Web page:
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Nikon D500 vs Sony A99

The Nikon D500 and the Sony Alpha SLT-A99 are two digital cameras that were revealed to the public, respectively, in January 2016 and September 2012. Both are DSLR (Digital Single Lens Reflex) cameras that are based on an APS-C (D500) and a full frame (A99) sensor. The Nikon has a resolution of 20.7 megapixels, whereas the Sony provides 24 MP.

Below is an overview of the main specs of the two cameras as a starting point for the comparison.

Headline Specifications
Nikon D500 VS Sony A99
Nikon D500 Sony A99
Digital single lens reflex Digital single lens reflex
Nikon F mount lenses Sony A mount lenses
20.7 MP, APS-C Sensor 24 MP, Full Frame Sensor
4K/30p Video 1080/60p Video
ISO 100-51200 (50-1640000) ISO 100-25600
Optical viewfinder Electronic viewfinder (2359k dots)
3.2" LCD, 2359k dots 3.0" LCD, 1229k dots
Tilting touchscreen Fully flexible screen (no touchscreen)
10 shutter flaps per second 6 shutter flaps per second
Lens stabilization onlyIn-body stabilization
Weathersealed bodyWeathersealed body
1240 shots per battery charge500 shots per battery charge
147 x 115 x 81 mm, 860 g 147 x 111 x 78 mm, 812 g

Going beyond this snapshot of core features and characteristics, what are the differences between the Nikon D500 and the Sony Alpha SLT-A99? Which one should you buy? Read on to find out how these two cameras compare with respect to their body size, their imaging sensors, their shooting features, their input-output connections, and their reception by expert reviewers.

Body comparison

The physical size and weight of the Nikon D500 and the Sony A99 are illustrated in the side-by-side display below. The two cameras are presented according to their relative size. Three successive views from the front, the top, and the rear are shown. All size dimensions are rounded to the nearest millimeter.

Size Nikon D500 vs Sony A99
Compare D500 versus A99 top
Comparison D500 or A99 rear

If the front view area (width x height) of the cameras is taken as an aggregate measure of their size, the Sony A99 is somewhat smaller (3 percent) than the Nikon D500. Moreover, the A99 is markedly lighter (6 percent) than the D500. In this context, it is worth noting that both cameras are splash and dust-proof and can, hence, be used in inclement weather conditions or harsh environments.

The above size and weight comparisons are to some extent incomplete since they do not consider the interchangeable lenses that both of these cameras require. Hence, you might want to study and compare the specifications of available lenses in order to get the full picture of the size and weight of the two camera systems.

Concerning battery life, the D500 gets 1240 shots out of its EN-EL15 battery, while the A99 can take 500 images on a single charge of its NP-FM500H power pack.

The following table provides a synthesis of the main physical specifications of the two cameras and other similar ones. If you want to switch the focus of the display and review another camera pair, just select a new right or left comparator from among the camera models in the table. Alternatively, you can also move across to the CAM-parator tool and choose from the broad selection of possible camera comparisons there.

Camera Body Specifications
  Camera
Model
Camera
Width
Camera
Height
Camera
Depth
Camera
Weight
Battery
Life
(CIPA)
Weather
Sealing
(yes/no)
Camera
Launch
(announced)
Launch
Price
(USD)
Street
Price
(USD)
Camera
Model
 
Nikon D500» 5.8 in 4.5 in 3.2 in 30.3 oz 1240 Y Jan 2016 1,999 iNikon D500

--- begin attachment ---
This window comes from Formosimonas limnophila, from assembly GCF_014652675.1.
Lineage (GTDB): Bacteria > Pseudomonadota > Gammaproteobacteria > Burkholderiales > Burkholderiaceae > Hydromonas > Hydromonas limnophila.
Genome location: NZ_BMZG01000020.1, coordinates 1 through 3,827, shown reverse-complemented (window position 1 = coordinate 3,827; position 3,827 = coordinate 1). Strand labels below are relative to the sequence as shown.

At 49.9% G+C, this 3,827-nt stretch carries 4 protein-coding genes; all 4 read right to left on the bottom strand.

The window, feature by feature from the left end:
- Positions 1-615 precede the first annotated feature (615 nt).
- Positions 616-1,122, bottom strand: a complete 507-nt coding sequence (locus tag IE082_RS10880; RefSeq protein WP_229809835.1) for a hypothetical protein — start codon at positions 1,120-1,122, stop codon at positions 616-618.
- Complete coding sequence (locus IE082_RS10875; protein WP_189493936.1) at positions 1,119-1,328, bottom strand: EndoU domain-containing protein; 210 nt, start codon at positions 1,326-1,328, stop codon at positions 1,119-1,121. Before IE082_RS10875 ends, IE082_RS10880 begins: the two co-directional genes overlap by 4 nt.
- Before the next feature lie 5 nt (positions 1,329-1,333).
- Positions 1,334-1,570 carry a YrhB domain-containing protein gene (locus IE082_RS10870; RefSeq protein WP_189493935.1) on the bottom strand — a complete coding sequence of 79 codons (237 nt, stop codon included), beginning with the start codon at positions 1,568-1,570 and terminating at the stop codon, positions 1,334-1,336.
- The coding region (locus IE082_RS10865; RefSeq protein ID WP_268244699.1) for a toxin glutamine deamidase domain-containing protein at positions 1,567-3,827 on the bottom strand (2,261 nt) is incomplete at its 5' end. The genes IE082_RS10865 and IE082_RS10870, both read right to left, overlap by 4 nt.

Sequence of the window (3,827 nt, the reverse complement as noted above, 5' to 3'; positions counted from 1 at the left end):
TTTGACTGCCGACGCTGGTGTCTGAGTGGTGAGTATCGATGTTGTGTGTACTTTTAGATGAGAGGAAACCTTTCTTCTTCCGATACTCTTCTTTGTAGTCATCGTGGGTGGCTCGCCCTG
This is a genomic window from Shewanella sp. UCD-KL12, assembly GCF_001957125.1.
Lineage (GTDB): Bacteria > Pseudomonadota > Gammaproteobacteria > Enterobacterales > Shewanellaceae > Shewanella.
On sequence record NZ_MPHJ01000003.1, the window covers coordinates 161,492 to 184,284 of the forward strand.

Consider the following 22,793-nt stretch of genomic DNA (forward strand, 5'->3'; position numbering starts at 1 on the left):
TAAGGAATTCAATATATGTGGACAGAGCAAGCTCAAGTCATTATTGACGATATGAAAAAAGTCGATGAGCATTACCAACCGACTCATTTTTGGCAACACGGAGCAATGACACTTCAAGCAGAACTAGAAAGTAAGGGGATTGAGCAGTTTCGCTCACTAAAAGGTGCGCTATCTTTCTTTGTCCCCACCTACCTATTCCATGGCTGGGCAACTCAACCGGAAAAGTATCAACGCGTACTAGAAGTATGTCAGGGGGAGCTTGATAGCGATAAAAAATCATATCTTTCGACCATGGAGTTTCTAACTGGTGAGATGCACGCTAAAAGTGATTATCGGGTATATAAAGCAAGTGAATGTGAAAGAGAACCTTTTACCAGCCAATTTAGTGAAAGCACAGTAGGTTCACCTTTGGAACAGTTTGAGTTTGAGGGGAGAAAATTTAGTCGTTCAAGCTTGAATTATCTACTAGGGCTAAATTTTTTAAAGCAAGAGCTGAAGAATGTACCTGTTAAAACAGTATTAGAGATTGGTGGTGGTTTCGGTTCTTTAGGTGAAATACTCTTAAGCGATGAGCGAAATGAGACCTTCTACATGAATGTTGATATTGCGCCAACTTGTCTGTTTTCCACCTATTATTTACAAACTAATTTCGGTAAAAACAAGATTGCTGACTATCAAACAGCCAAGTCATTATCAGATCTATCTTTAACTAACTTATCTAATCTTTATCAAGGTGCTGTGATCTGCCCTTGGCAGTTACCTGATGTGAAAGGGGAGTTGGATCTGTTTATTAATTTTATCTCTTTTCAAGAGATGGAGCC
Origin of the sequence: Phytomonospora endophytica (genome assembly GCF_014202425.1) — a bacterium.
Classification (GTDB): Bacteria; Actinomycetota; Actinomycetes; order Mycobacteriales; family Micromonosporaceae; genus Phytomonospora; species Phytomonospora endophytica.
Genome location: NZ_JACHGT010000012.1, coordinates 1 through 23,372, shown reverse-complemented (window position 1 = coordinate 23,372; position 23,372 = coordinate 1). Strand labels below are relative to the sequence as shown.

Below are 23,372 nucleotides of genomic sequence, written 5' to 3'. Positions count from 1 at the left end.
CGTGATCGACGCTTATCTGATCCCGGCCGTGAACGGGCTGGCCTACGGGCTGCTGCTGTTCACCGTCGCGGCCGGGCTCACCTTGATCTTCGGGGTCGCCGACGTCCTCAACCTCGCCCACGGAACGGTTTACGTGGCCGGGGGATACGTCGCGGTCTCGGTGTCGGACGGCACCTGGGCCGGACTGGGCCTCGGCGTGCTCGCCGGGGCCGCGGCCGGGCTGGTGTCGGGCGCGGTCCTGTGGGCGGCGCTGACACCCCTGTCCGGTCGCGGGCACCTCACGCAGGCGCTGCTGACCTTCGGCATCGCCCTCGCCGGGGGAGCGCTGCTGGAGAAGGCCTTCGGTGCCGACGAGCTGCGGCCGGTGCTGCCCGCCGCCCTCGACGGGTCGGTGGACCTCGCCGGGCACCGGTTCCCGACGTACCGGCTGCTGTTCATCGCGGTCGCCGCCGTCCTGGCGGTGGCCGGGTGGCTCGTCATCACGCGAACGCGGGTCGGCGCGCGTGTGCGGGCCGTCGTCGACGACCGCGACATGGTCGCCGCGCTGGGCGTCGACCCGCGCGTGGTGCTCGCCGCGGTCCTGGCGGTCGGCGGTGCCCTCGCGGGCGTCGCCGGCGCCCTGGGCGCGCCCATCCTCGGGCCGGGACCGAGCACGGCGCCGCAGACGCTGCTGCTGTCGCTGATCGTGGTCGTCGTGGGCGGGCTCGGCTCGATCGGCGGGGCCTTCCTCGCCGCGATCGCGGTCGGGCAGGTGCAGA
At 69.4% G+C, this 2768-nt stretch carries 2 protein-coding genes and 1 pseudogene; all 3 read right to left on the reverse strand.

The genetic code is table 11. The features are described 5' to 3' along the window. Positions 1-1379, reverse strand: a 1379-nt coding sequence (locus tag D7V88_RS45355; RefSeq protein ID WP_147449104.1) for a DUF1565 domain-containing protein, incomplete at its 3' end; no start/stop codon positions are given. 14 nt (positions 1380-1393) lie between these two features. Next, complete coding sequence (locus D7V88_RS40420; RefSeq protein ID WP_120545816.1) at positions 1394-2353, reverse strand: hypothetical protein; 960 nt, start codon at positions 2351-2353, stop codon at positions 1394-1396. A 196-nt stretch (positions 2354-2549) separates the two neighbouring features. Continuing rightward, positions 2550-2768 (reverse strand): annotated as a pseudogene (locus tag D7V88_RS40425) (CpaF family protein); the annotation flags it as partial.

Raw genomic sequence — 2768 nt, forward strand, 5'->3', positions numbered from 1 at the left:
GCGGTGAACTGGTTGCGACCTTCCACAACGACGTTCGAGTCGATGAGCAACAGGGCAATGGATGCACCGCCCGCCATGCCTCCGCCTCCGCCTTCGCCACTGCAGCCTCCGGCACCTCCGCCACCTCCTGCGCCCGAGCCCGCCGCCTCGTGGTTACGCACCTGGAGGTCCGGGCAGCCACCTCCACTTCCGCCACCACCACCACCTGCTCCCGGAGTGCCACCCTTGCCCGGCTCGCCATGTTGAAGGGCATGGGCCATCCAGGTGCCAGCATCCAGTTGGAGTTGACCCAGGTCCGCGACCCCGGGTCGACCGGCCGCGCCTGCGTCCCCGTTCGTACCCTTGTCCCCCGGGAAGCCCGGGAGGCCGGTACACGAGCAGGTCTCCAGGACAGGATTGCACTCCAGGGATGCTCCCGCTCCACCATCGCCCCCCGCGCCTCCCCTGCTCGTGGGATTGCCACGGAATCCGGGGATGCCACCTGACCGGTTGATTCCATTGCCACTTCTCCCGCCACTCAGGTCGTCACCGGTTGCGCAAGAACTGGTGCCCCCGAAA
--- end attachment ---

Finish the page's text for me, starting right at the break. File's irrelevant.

Sony A99« 5.8 in 4.4 in 3.1 in 28.6 oz 500 Y Sep 2012 2,799iSony A99
 
Nikon D7500« » 5.4 in 4.1 in 2.9 in 25.4 oz 950 Y Apr 2017 1,299 iNikon D7500
 
Nikon D5600« » 4.9 in 3.8 in 2.8 in 16.4 oz 970 n Nov 2016 699 iNikon D5600
 
Nikon D3400« » 4.9 in 3.9 in 3.0 in 15.7 oz 1200 n Aug 2016 499iNikon D3400
 
Nikon D5500« » 4.9 in 3.8 in 2.8 in 14.8 oz 820 n Jan 2015 899iNikon D5500
 
Nikon D7200« » 5.4 in 4.2 in 3.0 in 27.0 oz 1110 Y Mar 2015 1,199iNikon D7200
 
Nikon D750« » 5.6 in 4.4 in 3.1 in 26.5 oz 1230 Y Sep 2014 2,299iNikon D750
 
Nikon D7100« » 5.4 in 4.2 in 3.0 in 27.0 oz 950 Y Feb 2013 1,199iNikon D7100
 
Nikon D610« » 5.6 in 4.4 in 3.2 in 30.0 oz 900 Y Oct 2013 1,999 iNikon D610
 
Nikon D600« » 5.6 in 4.4 in 3.2 in 30.0 oz 900 Y Sep 2012 2,099iNikon D600
 
Nikon D300S« » 5.8 in 4.5 in 3.2 in 33.1 oz 950 Y Jul 2009 1,799iNikon D300S
 
Sony A9 II« » 5.1 in 3.8 in 3.0 in 23.9 oz 690 Y Oct 2019 4,499 iSony A9 II
 
Sony A99 II« » 5.6 in 4.1 in 3.0 in 29.9 oz 490 Y Sep 2016 3,199 iSony A99 II
 
Sony A77« » 5.6 in 4.1 in 3.2 in 25.8 oz 470 Y Aug 2011 1,399iSony A77
 
Sony A850« » 6.1 in 4.6 in 3.2 in 31.6 oz 880 Y Aug 2009 1,999iSony A850
 
Sony A900« » 6.1 in 4.6 in 3.2 in 31.6 oz 880 Y Sep 2008 2,999iSony A900
Note: Measurements and pricing do not include easily detachable parts, such as interchangeable lenses or optional viewfinders.

Any camera decision will obviously take relative prices into account. The listed launch prices provide an indication of the market segment that the manufacturer of the cameras have been targeting. The D500 was launched at a markedly lower price (by 29 percent) than the A99, which puts it into a different market segment. Normally, street prices remain initially close to the MSRP, but after a couple of months, the first discounts appear. Later in the product cycle and, in particular, when the replacement model is about to appear, further discounting and stock clearance sales often push the camera price considerably down.

 

Sensor comparison

The imaging sensor is at the core of digital cameras and its size is one of the main determining factors of image quality. A large sensor will tend to have larger individual pixels that provide better low-light sensitivity, wider dynamic range, and richer color-depth than smaller pixel-units in a sensor of the same technological generation. Moreover, a large sensor camera will give the photographer more control over depth-of-field in the image and, thus, the ability to better isolate a subject from the background. On the downside, larger sensors tend to be associated with larger, more expensive camera bodies and lenses.

Of the two cameras under consideration, the Nikon D500 features an APS-C sensor and the Sony A99 a full frame sensor. The sensor area in the A99 is 131 percent bigger. As a result of these sensor size differences, the cameras have a format factor of, respectively, 1.5 and 1.0. Both cameras have a native aspect ratio (sensor width to sensor height) of 3:2.